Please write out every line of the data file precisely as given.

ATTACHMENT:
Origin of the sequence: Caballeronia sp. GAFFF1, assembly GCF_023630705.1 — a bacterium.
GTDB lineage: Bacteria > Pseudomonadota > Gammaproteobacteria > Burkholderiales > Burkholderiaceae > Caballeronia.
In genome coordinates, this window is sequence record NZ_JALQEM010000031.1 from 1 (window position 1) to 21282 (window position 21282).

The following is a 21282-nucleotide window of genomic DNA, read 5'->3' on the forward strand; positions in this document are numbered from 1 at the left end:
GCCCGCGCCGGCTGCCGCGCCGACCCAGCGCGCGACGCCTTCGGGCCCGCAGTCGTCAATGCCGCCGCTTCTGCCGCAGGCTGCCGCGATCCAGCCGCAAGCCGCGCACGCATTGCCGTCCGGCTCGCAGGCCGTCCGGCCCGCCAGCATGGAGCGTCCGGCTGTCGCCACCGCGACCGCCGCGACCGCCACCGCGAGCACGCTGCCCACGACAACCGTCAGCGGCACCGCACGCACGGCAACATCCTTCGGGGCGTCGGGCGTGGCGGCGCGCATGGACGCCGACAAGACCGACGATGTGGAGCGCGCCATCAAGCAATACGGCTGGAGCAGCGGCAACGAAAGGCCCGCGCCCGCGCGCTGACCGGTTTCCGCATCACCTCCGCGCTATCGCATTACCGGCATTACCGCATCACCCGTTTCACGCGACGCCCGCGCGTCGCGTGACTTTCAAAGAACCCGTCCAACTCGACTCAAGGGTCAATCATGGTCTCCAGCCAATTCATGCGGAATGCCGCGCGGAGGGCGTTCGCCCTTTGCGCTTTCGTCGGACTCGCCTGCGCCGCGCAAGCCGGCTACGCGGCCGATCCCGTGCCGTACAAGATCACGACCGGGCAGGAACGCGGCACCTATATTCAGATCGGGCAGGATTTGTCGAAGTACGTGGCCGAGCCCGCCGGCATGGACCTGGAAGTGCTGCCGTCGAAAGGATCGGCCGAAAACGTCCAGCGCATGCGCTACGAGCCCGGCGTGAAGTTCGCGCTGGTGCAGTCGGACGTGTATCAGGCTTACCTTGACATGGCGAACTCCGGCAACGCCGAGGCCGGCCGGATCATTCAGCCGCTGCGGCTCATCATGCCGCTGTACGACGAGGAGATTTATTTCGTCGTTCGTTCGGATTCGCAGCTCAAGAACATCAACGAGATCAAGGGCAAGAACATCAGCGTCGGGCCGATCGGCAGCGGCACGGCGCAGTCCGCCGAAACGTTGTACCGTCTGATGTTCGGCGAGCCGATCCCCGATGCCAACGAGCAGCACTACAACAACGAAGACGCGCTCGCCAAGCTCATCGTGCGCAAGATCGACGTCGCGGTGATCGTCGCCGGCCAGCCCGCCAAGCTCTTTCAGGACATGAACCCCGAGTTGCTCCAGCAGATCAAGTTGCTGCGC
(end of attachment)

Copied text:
Origin of the sequence: Caballeronia sp. GAFFF1, assembly GCF_023630705.1 — a bacterium.
GTDB lineage: Bacteria > Pseudomonadota > Gammaproteobacteria > Burkholderiales > Burkholderiaceae > Caballeronia.
In genome coordinates, this window is sequence record NZ_JALQEM010000031.1 from 1 (window position 1) to 21282 (window position 21282).

The following is a 21282-nucleotide window of genomic DNA, read 5'->3' on the forward strand; positions in this document are numbered from 1 at the left end:
GCCCGCGCCGGCTGCCGCGCCGACCCAGCGCGCGACGCCTTCGGGCCCGCAGTCGTCAATGCCGCCGCTTCTGCCGCAGGCTGCCGCGATCCAGCCGCAAGCCGCGCACGCATTGCCGTCCGGCTCGCAGGCCGTCCGGCCCGCCAGCATGGAGCGTCCGGCTGTCGCCACCGCGACCGCCGCGACCGCCACCGCGAGCACGCTGCCCACGACAACCGTCAGCGGCACCGCACGCACGGCAACATCCTTCGGGGCGTCGGGCGTGGCGGCGCGCATGGACGCCGACAAGACCGACGATGTGGAGCGCGCCATCAAGCAATACGGCTGGAGCAGCGGCAACGAAAGGCCCGCGCCCGCGCGCTGACCGGTTTCCGCATCACCTCCGCGCTATCGCATTACCGGCATTACCGCATCACCCGTTTCACGCGACGCCCGCGCGTCGCGTGACTTTCAAAGAACCCGTCCAACTCGACTCAAGGGTCAATCATGGTCTCCAGCCAATTCATGCGGAATGCCGCGCGGAGGGCGTTCGCCCTTTGCGCTTTCGTCGGACTCGCCTGCGCCGCGCAAGCCGGCTACGCGGCCGATCCCGTGCCGTACAAGATCACGACCGGGCAGGAACGCGGCACCTATATTCAGATCGGGCAGGATTTGTCGAAGTACGTGGCCGAGCCCGCCGGCATGGACCTGGAAGTGCTGCCGTCGAAAGGATCGGCCGAAAACGTCCAGCGCATGCGCTACGAGCCCGGCGTGAAGTTCGCGCTGGTGCAGTCGGACGTGTATCAGGCTTACCTTGACATGGCGAACTCCGGCAACGCCGAGGCCGGCCGGATCATTCAGCCGCTGCGGCTCATCATGCCGCTGTACGACGAGGAGATTTATTTCGTCGTTCGTTCGGATTCGCAGCTCAAGAACATCAACGAGATCAAGGGCAAGAACATCAGCGTCGGGCCGATCGGCAGCGGCACGGCGCAGTCCGCCGAAACGTTGTACCGTCTGATGTTCGGCGAGCCGATCCCCGATGCCAACGAGCAGCACTACAACAACGAAGACGCGCTCGCCAAGCTCATCGTGCGCAAGATCGACGTCGCGGTGATCGTCGCCGGCCAGCCCGCCAAGCTCTTTCAGGACATGAACCCCGAGTTGCTCCAGCAGATCAAGTTGCTGCGC